Today marks the five-year anniversary of the first iPhone release, an important milestone not only for Apple but for the entire mobile industry.
The iPhone was not only the first all-touchscreen mobile, but ushered in a brave new world of mobile apps - breaking the phone company's tight control of what software, and services, go on your handset.
Market researcher ComScore says the iOS ranks now as the second largest smartphone platform in the US after Android, commanding 31.9 percent share of the market with its 35.1 million iPhone owners in May.
A more detailed look at the iPhone ecosystem by device generation found that nearly three in every four iPhone owners currently uses the iPhone 4 or iPhone 4S, with the iPhone 4 accounting for the largest overall share at nearly 40 percent of iOS smartphones in May 2012.
The original iPhone released on June 29, 2007 now accounts for just 2 percent of current iOS smartphone owners, with new generations of the device making the original virtually obsolete.
IDC New Zealand stats released last year said smartphones now account for 58% of the local market, and rising.
Apple accounted for about 15-16% of total NZ mobile phone sales, while Android held around a third of the market.
iPhone sales grew 20% quarter on quarter. But as in other markets, sales of smartphones based on Google's Android software (which range from souped up models like the Samsung Galaxy III and the Sony Xperia P and HTC One X to sub-$150 handsets) are rising faster - at a rate of around 40% quarter on quarter.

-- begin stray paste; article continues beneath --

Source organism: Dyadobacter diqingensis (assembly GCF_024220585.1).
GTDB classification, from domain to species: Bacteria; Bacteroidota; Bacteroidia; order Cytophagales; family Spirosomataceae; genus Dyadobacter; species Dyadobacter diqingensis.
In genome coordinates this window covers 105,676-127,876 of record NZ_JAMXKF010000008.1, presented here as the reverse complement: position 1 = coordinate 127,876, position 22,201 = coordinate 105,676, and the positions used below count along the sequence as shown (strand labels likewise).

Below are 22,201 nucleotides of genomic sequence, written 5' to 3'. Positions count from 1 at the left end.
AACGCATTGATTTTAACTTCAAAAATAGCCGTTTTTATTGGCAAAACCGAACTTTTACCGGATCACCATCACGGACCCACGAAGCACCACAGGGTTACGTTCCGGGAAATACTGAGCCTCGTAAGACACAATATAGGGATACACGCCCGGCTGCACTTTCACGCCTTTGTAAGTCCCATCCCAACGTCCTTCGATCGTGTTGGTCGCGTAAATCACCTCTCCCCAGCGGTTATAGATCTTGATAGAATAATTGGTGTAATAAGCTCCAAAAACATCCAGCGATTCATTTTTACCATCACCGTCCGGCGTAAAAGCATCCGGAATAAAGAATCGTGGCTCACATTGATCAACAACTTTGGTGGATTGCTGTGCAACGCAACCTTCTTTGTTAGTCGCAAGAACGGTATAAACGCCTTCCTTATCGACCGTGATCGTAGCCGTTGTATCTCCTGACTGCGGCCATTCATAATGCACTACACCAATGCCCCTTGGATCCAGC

For ever winner, there is a loser - or in this case, losers.
Nokia - today worth around $9 billion - has lost more than $110 billion in market capitalisation since the iPhone was first released in 2007.
Like BlackBerry maker RIM - which has fallen even more sharply - its very survival is now being questioned.
This article is tagged with the following keywords. Find out more about MyNBR Tags
- Spark updates on restoration after half-day mobile network outage, hitting third of customers
- Sharp words at Metro Glass meeting
- Robertson spars with Brash over Labour’s proposed Reserve Bank changes
- Perpetual Guardian appoints chief growth officer
- Mark Binns: 'Read my lips. I'm not going to Fletcher'
Most listened to
- I don’t take it personally, says Metro chairman Sir John Goulter, about remarks from shareholders
- “We have a unique position with Stuff anywhere we can think of in the western world," says Sinead Boucher
- Don Brash questions Grant Robertson on Labour's plans to shake-up the RBNZ Act
- Meridian CEO Mark Binns says he won't be joining Fletcher Building
- The Greens are politely telling Labour to print out their MOU and use it for some sort of home-made suppository, says Rob Hosking
- NBR Radio: best of the week ended August 18, with Grant Walker